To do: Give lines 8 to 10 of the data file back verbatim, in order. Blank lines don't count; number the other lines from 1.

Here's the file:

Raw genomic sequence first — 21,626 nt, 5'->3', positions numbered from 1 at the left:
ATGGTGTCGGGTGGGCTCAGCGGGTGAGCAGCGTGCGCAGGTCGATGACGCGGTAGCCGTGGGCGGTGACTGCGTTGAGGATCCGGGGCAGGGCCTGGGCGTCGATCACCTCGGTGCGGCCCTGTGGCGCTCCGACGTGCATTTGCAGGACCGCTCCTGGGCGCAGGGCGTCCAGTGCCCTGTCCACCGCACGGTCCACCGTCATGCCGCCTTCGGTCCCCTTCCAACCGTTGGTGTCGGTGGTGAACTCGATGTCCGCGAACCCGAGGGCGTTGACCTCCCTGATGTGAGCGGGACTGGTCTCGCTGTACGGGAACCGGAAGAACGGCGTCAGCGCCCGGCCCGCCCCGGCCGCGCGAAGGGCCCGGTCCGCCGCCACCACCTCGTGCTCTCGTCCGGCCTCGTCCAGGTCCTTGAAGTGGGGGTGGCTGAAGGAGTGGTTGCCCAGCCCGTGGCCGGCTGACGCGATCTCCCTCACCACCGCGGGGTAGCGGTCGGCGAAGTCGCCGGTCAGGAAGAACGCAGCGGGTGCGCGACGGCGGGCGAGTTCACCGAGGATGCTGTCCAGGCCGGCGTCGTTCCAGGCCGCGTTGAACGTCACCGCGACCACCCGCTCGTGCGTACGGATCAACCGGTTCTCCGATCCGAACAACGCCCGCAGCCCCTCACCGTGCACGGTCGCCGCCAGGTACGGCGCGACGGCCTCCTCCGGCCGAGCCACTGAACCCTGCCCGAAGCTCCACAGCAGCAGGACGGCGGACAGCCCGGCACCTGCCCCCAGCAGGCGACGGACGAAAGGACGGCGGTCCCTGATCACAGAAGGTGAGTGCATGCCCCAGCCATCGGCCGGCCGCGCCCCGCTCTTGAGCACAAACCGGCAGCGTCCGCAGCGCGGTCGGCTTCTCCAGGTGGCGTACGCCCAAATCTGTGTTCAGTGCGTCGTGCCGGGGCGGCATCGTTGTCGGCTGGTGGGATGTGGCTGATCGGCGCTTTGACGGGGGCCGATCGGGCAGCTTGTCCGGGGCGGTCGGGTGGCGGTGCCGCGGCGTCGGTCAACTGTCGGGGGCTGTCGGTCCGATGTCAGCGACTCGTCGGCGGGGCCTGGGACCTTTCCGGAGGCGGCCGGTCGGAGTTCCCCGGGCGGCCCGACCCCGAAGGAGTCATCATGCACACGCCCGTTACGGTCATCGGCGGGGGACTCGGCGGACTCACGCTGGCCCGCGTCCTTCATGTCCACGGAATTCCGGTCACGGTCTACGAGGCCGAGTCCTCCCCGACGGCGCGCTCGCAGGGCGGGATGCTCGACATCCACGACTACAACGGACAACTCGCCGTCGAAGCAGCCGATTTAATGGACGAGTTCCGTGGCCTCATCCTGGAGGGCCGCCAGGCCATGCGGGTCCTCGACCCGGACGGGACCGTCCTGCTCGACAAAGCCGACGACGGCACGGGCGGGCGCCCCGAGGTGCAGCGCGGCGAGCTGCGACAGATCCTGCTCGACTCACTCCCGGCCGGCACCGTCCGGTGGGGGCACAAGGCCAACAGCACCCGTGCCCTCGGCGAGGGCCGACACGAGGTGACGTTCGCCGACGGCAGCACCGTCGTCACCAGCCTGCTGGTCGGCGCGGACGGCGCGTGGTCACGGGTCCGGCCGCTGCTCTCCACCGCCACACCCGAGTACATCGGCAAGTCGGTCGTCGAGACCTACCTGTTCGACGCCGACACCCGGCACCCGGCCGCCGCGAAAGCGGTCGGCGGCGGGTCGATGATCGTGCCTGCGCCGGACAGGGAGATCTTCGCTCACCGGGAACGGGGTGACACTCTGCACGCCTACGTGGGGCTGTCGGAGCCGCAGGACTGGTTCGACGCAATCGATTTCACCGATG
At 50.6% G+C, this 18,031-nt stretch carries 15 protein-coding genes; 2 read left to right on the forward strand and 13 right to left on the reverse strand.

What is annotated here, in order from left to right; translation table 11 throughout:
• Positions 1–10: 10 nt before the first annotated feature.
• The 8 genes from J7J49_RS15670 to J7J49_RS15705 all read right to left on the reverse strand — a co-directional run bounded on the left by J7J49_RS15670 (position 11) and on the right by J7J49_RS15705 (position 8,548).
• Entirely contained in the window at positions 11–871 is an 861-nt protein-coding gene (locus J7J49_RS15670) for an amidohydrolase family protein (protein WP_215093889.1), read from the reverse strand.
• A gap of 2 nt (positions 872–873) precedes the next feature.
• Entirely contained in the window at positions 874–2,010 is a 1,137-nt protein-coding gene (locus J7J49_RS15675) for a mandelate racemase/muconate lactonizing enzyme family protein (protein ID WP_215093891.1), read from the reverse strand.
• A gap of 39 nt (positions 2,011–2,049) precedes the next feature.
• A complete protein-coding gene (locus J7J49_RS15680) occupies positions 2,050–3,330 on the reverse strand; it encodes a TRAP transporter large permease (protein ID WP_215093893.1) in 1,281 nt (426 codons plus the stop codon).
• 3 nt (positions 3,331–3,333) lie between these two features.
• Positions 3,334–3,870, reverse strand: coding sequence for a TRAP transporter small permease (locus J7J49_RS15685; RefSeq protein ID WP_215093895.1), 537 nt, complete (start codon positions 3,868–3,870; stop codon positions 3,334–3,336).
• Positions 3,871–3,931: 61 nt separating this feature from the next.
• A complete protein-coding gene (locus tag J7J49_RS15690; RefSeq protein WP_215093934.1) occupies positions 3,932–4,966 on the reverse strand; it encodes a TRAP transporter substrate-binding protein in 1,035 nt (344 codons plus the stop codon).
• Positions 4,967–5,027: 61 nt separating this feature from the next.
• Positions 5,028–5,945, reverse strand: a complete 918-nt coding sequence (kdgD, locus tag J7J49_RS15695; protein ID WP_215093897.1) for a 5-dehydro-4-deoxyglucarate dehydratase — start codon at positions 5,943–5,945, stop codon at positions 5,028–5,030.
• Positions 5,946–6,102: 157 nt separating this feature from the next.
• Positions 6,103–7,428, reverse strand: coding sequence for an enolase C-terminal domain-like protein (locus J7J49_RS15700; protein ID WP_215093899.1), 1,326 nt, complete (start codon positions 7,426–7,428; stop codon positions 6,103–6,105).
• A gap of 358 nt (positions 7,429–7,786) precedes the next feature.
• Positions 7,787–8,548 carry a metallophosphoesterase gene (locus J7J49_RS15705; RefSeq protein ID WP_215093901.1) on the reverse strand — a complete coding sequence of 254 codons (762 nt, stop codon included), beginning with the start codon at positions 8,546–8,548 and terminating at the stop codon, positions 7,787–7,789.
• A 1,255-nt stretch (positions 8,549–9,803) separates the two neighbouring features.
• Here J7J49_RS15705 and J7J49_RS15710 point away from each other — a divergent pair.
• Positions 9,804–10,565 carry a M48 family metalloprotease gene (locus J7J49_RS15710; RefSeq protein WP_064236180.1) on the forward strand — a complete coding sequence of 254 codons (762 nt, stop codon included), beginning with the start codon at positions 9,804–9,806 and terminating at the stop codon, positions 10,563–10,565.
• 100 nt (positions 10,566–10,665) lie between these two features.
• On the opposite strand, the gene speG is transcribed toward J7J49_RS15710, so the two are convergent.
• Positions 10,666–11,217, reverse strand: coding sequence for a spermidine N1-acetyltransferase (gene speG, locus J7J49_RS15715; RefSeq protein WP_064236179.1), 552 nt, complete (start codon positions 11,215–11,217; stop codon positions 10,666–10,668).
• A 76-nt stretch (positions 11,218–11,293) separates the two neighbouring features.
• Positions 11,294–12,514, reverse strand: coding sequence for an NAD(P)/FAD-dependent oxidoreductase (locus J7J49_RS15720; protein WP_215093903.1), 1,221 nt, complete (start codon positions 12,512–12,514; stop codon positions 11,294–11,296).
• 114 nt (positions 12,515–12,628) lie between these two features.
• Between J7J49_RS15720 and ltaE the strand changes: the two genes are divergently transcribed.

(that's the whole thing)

• A gap of 2 nt (positions 872–873) precedes the next feature.
• Entirely contained in the window at positions 874–2,010 is a 1,137-nt protein-coding gene (locus J7J49_RS15675) for a mandelate racemase/muconate lactonizing enzyme family protein (protein ID WP_215093891.1), read from the reverse strand.
• A gap of 39 nt (positions 2,011–2,049) precedes the next feature.